To Infinity and Beyond

October 1, 2021
Paul Gorman
Sally Hurle

To Infinity and Beyond

Creative Practitioner Name: Paul Gorman

Creative Practice:  Creative explorer of ideas

School:  Little Grove Primary School (On-line delivery model)

Teacher: Sally Hurle

Year Group: Year 1/2

Key Curriculum Areas: Numeracy and Interdisciplinary learning

(This project was delivered online with Creative Practitioner Paul Gorman, via a 90 minute session on Webex with the teacher and students each week for 8 weeks, along with project planning and reflecting with the teacher after the sessions.)

“Give the pupils something to do, not something to learn; and the doing is of such a nature as to demand thinking; learning naturally occurs.” - John Dewey

The Year 1/ 2 class in Little Grove primary school arrived in class one day to discover their numbers had disappeared. Then they met a hairy Scotsman who told them numbers were disappearing all over the world.  Their mystery and adventure had begun.  Over a number of weeks, the children would connect to the Scotsman to inform him of their discoveries which included:

  • A dad who used scales to measure flour to make bread
  • A mum who knew she was driving too fast from the speedometer in her car 
  • The school principal not being happy as the class arrived late for assembly 
  • A cow puppet hosting a birthday party for several guests and worrying about how much food she needs

The children had something to do that existed beyond their classroom.  The initial lure/provocation of the missing numbers enabled the children to notice and discover numbers everywhere and understand how people used them.  This real world, lived-experience nurtured a numeracy rich world for them to play and learn in. 

Intended Outcomes

The focus was on the numeracy curriculum by starting with the pupil’s cultural capital and lived-experience of numbers.  The intended outcomes:

  1. Pupils discovered and explored numbers in their world.
  2. These discoveries were harnessed to develop numerical skills and knowledge. 
  3. Pupil autonomy was supported as they co-created the design of the project. 
  4. Pupils were introduced to, and developed their understanding of, the creativity skills through imaginative play and process drama pedagogy. 

How were outcomes achieved?

These outcomes were delivered by establishing an immersive scenario where numbers in the world had started to disappear:  the numbers on the clock in the classroom, the sports teacher’s stop-watch not working, and the date on the whiteboard were removed. Sally disrupted the classroom by removing numbers and then noticing the children’s response.  

The class met a top Government official from the United Kingdom (Paul Gorman, the Creative Practitioner who would join the class each week on-line via Webex).  They discovered that numbers were disappearing all over the world and nobody could explain why.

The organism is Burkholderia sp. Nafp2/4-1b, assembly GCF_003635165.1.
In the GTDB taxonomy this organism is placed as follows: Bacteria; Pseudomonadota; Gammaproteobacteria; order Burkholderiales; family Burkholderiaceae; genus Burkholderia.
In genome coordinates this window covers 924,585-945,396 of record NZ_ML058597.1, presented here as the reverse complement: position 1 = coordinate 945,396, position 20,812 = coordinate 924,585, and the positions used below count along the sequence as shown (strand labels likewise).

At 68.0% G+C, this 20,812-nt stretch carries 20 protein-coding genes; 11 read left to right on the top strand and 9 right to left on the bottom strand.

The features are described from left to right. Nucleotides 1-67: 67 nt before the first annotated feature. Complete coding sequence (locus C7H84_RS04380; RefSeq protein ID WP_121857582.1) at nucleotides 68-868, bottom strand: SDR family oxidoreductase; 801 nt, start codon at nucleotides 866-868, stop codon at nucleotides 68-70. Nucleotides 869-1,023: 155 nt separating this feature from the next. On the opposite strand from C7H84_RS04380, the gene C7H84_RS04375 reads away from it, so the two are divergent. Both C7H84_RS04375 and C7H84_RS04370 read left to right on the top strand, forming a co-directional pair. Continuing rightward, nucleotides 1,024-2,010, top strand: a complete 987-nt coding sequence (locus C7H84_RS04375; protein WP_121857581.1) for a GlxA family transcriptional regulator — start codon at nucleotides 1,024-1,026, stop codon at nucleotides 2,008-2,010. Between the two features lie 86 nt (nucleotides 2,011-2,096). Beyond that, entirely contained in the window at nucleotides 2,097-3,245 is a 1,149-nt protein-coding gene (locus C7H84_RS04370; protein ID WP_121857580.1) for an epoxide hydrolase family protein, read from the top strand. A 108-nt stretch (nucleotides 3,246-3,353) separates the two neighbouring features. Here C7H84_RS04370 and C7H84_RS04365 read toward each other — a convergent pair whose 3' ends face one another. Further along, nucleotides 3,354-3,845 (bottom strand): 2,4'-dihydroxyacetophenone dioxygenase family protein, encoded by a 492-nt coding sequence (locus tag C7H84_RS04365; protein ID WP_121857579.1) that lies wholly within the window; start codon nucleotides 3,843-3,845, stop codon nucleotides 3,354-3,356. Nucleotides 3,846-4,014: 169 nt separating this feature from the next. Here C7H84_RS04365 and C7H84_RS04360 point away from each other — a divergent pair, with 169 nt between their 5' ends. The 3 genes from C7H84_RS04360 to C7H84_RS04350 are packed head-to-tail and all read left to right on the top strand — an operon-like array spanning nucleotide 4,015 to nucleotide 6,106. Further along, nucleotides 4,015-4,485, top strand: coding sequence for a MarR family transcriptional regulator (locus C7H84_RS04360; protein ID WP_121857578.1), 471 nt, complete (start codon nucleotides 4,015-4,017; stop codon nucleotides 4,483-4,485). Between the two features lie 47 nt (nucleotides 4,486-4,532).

The class were then recruited as number detectives/conservationists to carry out a series of weekly tasks around numbers in their world.  Their initial task was to find numbers in their home, in the playground, on the TV and in the garden.  As the pupils made discoveries, Sally enhanced their enquiry by building curricular numerical skills and knowledge. 

Assessment of Learning 

As detectives and conservationists, they were responsible for documenting their work and keeping a log of it in the class for others to see.  They  recruited family members to help with the case of the missing numbers. 

Feedback from the teacher’s perspective

We found the technology tricky with Year 1s in the beginning, going on the computer without an adult to help was challenging. In saying that, the children found it very exciting, but there were many challenges. It’s been difficult, needing to send little groups out. I got most from talking to Paul and then planning the next lesson from that. He pointed me into directions I wouldn’t think of going and then I’d pass it on to the kids and they would take it into a different direction. It has been good to pass things on to the kids in that way. 

It has given me the freedom to explore more and let the students lead more.  There has been a long-term gain. I would have pushed more learning into that time, but there has been a long-term gain in terms of understanding. I was happy to throw myself into it. I thought we’ll sort the technology. It wasn’t easy, but I was ready to throw myself into a different pedagogy. It was ok to change on the fly. 

For the children the biggest impact was discovering numbers. They discovered units of measurement for everything.  The children discovered it; I didn’t teach them. In the past I would have taught it. When they look at numbers now they put all numbers into a bigger context. That wasn’t part of my planning, but a nice surprise.

The end product was a brainstorm about everything they know about numbers and then making a sculpture – about what they know about numbers. It wasn’t where I saw us going at all. It kept on changing what we were working towards.

I love talking to the Creative Practitioner. It is great for remote schools – just to have someone to talk to. Part of me would have liked to have had a Creative Practitioner in the class as well.